On the Ancient British, Roman, and Saxon Antiquities and Folk-lore of Worcestershire

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J. H. Parker, 1852 - 496 pagina's
 

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Pagina 129 - Then went up Moses, and Aaron, Nadab, and Abihu, and seventy of the elders of Israel : and they saw the God of Israel: and there was under his feet as it were a paved work of a sapphire stone, and as it were the body of heaven in his clearness.
Pagina 129 - When Pilate therefore heard that saying, he brought Jesus forth, and sat down in the judgment seat in a place that is called the pavement, but in the Hebrew, Gabbatha.
Pagina 176 - Lift up your heads, 0 ye gates; and be ye lifted up, ye everlasting doors; and the King of glory shall come in.
Pagina 456 - Over hill, over dale, Thorough bush, thorough brier, Over park, over pale, Thorough flood, thorough fire, I do wander every where, Swifter than the moon's sphere; And I serve the Fairy Queen, To dew her orbs upon the green. The cowslips tall her pensioners be; In their gold coats spots you see; Those be rubies, fairy favours, In those freckles live their savours.
Pagina 422 - And frolic it, with ho, ho, ho ! Sometimes I meet them like a man, Sometimes an ox, sometimes a hound; And to a horse I turn me can, To trip and trot about them round. But if to ride My back they stride, More swift than wind away I go, O'er hedge and lands, Through pools and ponds, I hurry, laughing, ho, ho, ho...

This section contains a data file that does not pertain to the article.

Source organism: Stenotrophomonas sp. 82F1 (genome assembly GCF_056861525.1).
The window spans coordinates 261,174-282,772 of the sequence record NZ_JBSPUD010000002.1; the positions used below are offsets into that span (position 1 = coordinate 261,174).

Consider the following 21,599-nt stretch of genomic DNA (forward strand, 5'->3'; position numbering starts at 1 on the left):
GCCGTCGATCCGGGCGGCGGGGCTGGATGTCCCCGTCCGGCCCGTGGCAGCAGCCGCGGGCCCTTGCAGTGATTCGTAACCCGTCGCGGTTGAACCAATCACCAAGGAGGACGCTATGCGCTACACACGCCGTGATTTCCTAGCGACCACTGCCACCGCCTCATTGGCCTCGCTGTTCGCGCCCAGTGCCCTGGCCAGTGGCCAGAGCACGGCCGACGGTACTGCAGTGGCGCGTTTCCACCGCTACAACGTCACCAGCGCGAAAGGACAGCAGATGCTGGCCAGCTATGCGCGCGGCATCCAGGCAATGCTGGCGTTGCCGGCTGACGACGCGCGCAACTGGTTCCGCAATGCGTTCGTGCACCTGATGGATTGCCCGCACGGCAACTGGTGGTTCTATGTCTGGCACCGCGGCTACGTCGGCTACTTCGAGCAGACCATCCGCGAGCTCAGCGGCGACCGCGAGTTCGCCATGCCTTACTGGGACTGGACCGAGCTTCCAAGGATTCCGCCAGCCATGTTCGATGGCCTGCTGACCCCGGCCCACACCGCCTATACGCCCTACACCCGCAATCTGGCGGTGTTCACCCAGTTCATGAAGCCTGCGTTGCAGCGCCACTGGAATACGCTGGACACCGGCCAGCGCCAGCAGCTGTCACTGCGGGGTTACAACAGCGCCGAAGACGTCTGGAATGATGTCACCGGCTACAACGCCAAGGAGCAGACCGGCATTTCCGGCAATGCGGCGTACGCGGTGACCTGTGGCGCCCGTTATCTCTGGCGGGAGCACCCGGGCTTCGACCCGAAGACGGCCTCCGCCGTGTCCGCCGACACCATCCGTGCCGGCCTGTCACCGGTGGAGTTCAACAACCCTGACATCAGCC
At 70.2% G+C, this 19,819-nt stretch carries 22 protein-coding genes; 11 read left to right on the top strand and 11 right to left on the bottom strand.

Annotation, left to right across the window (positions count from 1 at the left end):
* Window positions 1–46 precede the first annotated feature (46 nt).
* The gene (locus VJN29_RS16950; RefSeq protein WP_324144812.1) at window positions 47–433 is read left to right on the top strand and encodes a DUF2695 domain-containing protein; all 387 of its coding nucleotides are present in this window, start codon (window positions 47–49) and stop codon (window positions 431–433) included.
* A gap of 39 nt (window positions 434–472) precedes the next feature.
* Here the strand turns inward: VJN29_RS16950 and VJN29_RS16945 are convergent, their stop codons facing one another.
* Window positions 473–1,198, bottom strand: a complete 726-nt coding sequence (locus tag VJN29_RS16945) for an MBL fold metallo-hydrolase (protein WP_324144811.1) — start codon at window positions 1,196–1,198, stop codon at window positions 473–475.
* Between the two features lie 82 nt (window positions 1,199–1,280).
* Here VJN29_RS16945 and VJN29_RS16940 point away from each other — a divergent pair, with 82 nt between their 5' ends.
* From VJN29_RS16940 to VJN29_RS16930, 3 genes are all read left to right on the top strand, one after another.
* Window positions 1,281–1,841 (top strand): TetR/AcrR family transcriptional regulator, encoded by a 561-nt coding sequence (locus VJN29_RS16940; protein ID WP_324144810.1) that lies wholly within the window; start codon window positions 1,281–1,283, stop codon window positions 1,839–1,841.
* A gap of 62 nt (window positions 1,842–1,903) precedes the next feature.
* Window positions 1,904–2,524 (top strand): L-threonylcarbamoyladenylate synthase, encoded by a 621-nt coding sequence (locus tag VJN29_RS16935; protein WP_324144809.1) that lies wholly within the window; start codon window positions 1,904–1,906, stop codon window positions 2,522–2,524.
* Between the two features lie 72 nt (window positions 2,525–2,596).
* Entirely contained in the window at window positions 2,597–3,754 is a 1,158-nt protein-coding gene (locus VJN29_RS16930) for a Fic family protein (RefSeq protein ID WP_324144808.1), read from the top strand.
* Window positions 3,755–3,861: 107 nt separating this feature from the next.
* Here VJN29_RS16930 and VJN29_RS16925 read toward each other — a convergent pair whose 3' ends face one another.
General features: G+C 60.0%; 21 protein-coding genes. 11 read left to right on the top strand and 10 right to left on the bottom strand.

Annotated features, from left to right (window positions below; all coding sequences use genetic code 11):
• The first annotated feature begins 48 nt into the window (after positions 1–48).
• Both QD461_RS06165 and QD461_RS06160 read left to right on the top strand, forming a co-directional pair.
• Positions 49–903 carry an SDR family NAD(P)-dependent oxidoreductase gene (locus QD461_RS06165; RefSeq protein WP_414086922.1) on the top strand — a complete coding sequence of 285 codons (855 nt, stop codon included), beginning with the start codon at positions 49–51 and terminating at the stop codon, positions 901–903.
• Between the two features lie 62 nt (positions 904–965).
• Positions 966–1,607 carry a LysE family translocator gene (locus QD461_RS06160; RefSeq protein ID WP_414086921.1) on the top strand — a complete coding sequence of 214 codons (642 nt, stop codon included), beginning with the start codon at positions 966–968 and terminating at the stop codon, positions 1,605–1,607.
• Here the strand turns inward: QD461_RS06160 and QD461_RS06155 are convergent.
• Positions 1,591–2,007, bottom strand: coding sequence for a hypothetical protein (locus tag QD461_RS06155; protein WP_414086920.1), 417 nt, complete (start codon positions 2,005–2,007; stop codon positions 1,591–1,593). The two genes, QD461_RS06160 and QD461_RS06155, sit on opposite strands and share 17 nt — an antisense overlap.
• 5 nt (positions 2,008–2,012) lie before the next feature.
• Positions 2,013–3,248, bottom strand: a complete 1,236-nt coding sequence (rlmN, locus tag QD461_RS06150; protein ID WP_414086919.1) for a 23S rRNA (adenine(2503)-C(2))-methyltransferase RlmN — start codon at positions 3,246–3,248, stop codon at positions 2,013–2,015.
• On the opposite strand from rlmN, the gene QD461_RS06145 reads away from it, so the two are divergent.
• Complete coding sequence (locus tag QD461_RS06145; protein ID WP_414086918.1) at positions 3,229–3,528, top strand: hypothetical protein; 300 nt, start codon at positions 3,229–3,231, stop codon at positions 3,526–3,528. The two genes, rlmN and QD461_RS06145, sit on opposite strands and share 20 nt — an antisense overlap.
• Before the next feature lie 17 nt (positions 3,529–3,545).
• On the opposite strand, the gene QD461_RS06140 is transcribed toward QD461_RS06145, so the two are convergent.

Pagina 456 - PUCK. How now, spirit! whither wander you? FAIRY. Over hill, over dale, Thorough bush, thorough brier, Over park, over pale, Thorough flood, thorough fire, I do wander every where, Swifter than the moon's sphere; And I serve the Fairy Queen, To dew her orbs upon the green.
Pagina 423 - Hob-goblin or mad Crisp, And some againe doe tearme him oft by name of Will the Wispe ; But call him by what name you list, I have studied on my pillow, I think the best name he deserves is Robin the Good Fellow.
Pagina 450 - To walke nightly, as do the men fayries, we use not ; but now and then we goe together, and at good huswives fires we warme and dresse our fayry children. If wee find cleane water and cleane towels, wee leave them money, either in their basons or in their shooes ; but if wee find no cleane water in their houses, we wash our children in their pottage, milke, or beere, or what-ere we finde...
Pagina 46 - Cathedrall, which is now fitting for use, and the organ then a-tuning. Then away thence, observing the great doors of the church, as they say, covered with the skins of the Danes.1 And also had much mirth at a tombe.
Pagina 415 - ... being attached to the persons, not to place, would remove also, and commence his revels in the new habitation. The dobbies residing in lone granges, or barns, and near antiquated towers, bridges, &c., have a character imputed to them different from that of the house-demons. Benighted travellers are thought to be much endangered by passing their haunts : for, as grave legends assure us, an angry sprite will sometimes jump behind a horseman, and compress him so tightly that he either perishes before...

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